45 Redefining Equality: From Black Power to Affirmative Action How did civil rights activists change their strategies and goals in the 1960s and 1970s, and how successful were they in achieving racial equality?

46 The Widening Struggle Why and how did the civil rights movement expand?

The Search for a Better Life (1945-1990)

Unit 7 Tumultuous Times (1954-1980) 47 The Age of Camelot Was John F. Kennedy a great president?

48 The Great Society What is the proper role of government in shaping American society?

49 The Emergence of a Counterculture What was the impact of the counterculture on American society?

50 The United States Gets Involved in Vietnam Why did the United States increase its military involvement in Vietnam?

51 Facing Frustration in Vietnam What made the Vietnam War difficult to win?

52 Getting Out of Vietnam What lessons for Americans emerged from the Vietnam War?

53 The Rise and Fall of Richard Nixon What events influenced Richard Nixon’s rise to and fall from power?

54 Politics and Society in the “Me Decade” How should historians characterize the 1970s?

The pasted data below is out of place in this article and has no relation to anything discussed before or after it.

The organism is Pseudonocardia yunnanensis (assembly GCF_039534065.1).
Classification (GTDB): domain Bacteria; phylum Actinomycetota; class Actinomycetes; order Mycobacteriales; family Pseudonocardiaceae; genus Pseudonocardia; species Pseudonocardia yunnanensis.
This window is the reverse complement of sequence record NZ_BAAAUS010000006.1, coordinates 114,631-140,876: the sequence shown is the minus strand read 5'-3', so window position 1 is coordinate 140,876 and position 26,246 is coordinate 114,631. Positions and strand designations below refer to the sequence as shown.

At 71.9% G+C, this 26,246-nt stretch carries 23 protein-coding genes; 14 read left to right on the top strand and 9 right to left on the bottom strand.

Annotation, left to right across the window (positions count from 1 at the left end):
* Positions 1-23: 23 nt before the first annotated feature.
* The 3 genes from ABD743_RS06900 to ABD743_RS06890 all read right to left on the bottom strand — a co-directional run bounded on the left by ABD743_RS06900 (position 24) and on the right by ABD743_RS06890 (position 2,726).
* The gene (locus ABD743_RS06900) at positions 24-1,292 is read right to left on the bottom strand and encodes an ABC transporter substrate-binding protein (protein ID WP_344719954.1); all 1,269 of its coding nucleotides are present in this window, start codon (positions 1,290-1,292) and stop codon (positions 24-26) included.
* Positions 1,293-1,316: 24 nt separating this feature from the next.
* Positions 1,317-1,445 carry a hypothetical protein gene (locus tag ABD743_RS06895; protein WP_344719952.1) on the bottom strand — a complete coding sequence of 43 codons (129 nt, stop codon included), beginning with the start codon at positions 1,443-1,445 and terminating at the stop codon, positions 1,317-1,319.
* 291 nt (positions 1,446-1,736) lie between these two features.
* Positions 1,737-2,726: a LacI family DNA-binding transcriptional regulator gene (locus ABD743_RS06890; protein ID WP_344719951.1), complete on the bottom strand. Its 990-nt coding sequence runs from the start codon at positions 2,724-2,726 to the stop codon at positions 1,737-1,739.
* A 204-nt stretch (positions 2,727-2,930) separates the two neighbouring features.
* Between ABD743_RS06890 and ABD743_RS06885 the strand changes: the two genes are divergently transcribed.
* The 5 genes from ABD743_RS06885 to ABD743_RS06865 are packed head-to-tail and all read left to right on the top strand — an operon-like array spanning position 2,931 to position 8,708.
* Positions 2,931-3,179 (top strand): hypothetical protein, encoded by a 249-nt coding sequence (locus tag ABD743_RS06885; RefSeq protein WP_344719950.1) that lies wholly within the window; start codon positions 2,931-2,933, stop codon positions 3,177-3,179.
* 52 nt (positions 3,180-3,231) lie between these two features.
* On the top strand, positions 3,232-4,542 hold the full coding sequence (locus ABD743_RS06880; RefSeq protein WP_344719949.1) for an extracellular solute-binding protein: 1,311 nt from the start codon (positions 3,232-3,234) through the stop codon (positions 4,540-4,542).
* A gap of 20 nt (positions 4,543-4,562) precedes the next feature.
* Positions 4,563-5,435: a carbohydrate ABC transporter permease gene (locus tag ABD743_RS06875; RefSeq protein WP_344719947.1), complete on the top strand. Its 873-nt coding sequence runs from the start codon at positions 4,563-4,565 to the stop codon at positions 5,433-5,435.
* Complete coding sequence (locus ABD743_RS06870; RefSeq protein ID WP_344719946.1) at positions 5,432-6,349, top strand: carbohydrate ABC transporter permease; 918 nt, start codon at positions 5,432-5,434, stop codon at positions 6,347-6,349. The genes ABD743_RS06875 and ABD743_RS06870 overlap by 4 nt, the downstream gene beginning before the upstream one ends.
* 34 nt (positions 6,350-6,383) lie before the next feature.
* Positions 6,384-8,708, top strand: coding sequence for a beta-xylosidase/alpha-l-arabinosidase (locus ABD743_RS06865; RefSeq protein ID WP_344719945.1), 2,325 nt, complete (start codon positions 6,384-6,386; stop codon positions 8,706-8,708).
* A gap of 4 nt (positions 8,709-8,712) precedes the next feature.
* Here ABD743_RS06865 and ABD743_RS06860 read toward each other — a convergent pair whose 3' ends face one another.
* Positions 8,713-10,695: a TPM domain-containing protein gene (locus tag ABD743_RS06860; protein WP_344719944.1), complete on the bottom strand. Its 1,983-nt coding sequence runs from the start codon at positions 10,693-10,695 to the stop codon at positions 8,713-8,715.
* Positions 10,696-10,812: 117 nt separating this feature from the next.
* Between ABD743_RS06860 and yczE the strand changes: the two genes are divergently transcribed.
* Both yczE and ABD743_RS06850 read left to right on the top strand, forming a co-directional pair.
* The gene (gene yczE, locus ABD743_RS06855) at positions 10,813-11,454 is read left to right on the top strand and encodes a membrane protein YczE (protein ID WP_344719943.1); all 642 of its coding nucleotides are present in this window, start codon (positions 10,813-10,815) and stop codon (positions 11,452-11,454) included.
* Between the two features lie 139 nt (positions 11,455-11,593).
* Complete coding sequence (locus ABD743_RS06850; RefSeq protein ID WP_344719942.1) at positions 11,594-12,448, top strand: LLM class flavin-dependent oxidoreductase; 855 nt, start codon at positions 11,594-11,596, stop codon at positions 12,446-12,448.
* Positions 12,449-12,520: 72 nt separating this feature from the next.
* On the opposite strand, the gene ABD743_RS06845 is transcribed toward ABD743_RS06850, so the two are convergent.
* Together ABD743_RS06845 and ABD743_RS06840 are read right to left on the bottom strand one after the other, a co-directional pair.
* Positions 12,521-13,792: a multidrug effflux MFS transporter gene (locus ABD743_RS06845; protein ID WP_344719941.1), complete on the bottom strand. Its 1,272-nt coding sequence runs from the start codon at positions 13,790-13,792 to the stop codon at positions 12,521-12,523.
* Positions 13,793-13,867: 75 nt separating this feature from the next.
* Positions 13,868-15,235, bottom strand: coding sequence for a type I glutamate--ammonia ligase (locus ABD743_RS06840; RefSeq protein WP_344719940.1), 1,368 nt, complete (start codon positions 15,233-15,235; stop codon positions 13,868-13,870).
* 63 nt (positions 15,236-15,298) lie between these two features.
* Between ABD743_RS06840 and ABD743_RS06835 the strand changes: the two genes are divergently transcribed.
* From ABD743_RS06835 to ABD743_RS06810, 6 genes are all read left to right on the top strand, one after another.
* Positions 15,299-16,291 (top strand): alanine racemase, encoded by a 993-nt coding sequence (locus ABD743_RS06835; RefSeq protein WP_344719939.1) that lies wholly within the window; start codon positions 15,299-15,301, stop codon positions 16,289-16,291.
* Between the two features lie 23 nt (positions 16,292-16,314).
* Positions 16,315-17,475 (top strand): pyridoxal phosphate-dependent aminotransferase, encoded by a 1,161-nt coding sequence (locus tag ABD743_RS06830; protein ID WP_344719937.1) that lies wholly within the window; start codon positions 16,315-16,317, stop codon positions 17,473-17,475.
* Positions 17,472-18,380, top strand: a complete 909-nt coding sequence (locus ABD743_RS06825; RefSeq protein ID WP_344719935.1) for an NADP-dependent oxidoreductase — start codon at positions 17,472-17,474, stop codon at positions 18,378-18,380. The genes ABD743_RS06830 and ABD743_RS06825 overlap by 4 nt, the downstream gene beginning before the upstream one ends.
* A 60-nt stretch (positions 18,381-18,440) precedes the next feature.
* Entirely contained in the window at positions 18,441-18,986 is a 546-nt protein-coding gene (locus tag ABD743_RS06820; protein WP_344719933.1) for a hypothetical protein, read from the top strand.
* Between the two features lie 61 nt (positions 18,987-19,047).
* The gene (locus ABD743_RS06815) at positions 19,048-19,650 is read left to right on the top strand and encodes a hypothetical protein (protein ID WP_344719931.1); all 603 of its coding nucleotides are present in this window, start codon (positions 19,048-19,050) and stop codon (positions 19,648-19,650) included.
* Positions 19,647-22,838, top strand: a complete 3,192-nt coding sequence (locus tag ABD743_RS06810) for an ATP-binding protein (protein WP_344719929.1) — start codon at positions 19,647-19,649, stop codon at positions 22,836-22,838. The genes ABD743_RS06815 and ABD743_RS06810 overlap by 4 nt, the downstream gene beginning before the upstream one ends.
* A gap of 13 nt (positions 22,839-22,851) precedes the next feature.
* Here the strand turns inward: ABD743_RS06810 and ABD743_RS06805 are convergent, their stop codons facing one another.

Tumultuous Times (1954-1980)

Unit 8 The Making of Modern America (1980-Present) 55 A Shift to the Right Under Reagan How did the Reagan Revolution impact the nation?

56 Ending the Cold War What were the effects of Ronald Reagan’s and George H.W. Bush’s foreign policy actions?

57 U.S. Domestic Politics at the Turn of the 21st Century How have recent presidents tried to fulfill their domestic policy goals?

58 U.S. Foreign Policy in a Global Age How well have U.S. foreign policy decisions met the challenges of the global age?

59 Moving Forward: Debating America’s Founding Ideals How does our nation define and debate progress as we work to preserve American ideals?

The Making of Modern America (1980-Present)

What makes TCI unique? History Alive! Pursuing American Ideals

Study eras in U.S. history through the lens of 5 founding ideals: Equality, Rights, Liberty, Opportunity, Democracy.

U.S. Lives Up to the Ideals

Writing opportunities challenge students to construct strong, analytical arguments.

Engaging activities encourage students to develop and debate their unique perspectives.

U.S. Does N ot Live Up to the Ideals

Connect events of the past with those of today.

Program Components I N T E R A C T I V E





Defining and Debating America’s Founding Ideals

Getting Oriented Bring Learning Alive! TCI offers programs for elementary, middle, and high school classrooms.

What are America’s founding ideals, and why are they important?

V o c a b u l a r y

T e r m s

As you complete the Reading Notes, use these Vocabulary Terms in your answers: equality


rights liberty


Bring Science Alive!